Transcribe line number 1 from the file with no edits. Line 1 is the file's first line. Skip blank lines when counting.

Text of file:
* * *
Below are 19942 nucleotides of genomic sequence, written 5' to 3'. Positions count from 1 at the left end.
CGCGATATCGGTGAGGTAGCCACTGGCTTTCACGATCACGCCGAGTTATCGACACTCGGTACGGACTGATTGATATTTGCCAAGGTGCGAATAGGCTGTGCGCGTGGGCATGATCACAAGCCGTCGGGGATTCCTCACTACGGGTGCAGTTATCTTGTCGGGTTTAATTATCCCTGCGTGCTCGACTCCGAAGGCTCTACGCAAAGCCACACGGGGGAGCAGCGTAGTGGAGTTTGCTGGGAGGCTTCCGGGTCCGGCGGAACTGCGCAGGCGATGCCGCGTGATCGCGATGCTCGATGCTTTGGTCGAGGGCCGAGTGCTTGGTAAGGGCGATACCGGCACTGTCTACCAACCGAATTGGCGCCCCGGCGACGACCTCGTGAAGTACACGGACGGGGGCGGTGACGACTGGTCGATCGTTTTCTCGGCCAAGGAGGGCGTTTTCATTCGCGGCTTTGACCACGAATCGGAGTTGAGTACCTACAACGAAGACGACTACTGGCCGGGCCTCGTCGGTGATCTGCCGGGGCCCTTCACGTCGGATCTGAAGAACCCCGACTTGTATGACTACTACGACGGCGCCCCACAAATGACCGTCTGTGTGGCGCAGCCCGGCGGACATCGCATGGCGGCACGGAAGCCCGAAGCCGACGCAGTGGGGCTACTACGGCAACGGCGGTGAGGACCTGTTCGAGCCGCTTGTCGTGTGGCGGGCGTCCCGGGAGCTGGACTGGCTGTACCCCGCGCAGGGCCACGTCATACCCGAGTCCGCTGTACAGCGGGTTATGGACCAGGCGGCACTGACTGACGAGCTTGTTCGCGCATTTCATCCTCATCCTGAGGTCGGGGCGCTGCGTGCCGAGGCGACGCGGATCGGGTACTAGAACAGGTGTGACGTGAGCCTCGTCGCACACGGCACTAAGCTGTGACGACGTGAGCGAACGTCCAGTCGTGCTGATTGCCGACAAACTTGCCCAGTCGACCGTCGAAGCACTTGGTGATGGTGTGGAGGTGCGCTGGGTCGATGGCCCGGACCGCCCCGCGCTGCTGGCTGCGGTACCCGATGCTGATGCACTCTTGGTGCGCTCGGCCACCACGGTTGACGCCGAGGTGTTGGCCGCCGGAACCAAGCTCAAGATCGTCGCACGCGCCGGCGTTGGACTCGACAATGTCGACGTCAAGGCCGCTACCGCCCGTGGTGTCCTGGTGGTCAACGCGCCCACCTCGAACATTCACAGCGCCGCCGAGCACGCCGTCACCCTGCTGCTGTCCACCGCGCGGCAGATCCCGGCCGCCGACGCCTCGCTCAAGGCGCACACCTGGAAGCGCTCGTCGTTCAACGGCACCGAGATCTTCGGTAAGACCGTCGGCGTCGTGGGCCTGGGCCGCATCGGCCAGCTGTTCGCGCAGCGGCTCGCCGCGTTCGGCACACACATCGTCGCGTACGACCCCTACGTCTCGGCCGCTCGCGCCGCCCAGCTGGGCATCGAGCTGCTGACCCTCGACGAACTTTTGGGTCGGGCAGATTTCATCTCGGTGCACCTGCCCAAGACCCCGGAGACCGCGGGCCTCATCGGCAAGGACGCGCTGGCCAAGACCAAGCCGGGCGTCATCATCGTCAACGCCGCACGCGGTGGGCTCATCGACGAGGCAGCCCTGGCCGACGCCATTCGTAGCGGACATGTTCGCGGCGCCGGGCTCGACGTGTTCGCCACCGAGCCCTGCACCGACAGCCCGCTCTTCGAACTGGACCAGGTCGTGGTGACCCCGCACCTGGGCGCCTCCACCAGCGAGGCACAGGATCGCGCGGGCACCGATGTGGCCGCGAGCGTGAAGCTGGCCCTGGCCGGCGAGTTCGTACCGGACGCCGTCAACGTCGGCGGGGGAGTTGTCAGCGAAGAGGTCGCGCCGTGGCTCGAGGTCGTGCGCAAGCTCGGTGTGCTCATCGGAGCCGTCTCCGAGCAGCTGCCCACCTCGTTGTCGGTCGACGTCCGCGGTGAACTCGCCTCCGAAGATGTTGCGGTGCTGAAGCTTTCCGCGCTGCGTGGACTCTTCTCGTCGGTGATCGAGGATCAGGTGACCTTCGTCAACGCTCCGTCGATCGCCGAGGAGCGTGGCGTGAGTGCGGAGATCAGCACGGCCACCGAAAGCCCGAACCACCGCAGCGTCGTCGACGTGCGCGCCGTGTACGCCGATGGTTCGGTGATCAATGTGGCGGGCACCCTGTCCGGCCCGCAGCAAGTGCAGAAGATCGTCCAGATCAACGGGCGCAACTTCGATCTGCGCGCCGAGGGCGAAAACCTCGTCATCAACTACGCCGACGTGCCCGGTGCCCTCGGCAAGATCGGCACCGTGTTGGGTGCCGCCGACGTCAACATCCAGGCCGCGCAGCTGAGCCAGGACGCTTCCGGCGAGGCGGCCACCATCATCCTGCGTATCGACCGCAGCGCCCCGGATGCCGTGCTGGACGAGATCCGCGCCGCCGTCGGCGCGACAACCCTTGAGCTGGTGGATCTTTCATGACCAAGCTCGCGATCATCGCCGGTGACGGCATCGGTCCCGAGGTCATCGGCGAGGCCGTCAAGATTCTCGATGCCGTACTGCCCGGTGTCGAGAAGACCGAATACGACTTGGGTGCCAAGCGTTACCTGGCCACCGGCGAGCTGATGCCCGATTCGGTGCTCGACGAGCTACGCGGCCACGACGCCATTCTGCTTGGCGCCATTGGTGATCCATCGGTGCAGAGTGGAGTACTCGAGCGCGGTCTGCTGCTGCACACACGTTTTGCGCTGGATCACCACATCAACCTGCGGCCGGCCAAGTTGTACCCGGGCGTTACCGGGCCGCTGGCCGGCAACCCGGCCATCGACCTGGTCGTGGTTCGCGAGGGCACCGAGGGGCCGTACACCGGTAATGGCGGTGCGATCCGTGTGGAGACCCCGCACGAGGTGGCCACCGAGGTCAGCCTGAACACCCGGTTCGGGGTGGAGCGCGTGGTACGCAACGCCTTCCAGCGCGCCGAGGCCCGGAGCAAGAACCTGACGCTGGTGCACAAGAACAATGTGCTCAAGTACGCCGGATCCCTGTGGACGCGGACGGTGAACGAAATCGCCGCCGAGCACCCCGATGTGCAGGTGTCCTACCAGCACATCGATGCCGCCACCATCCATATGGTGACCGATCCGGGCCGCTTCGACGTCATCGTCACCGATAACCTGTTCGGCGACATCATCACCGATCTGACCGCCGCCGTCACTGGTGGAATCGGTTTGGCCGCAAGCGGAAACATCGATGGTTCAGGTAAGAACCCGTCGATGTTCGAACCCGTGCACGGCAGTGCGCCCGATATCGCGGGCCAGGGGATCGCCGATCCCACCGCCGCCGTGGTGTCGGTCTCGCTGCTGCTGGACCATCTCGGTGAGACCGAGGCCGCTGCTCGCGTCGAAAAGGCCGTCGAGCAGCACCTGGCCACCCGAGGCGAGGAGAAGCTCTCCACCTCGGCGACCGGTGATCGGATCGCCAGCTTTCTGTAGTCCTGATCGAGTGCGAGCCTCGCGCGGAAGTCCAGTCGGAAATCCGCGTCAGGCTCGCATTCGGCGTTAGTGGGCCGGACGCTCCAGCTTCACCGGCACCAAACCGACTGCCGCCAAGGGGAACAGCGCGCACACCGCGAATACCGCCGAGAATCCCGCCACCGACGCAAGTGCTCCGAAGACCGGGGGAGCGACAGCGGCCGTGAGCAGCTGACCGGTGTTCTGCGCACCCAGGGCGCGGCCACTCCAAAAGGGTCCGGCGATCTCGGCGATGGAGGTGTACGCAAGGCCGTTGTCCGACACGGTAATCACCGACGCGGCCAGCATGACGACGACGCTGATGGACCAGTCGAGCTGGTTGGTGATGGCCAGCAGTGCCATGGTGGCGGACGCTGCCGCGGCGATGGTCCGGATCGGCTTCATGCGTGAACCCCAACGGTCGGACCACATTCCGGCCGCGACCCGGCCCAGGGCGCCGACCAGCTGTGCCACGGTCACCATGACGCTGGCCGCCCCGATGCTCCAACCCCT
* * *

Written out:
Below are 19942 nucleotides of genomic sequence, written 5' to 3'. Positions count from 1 at the left end.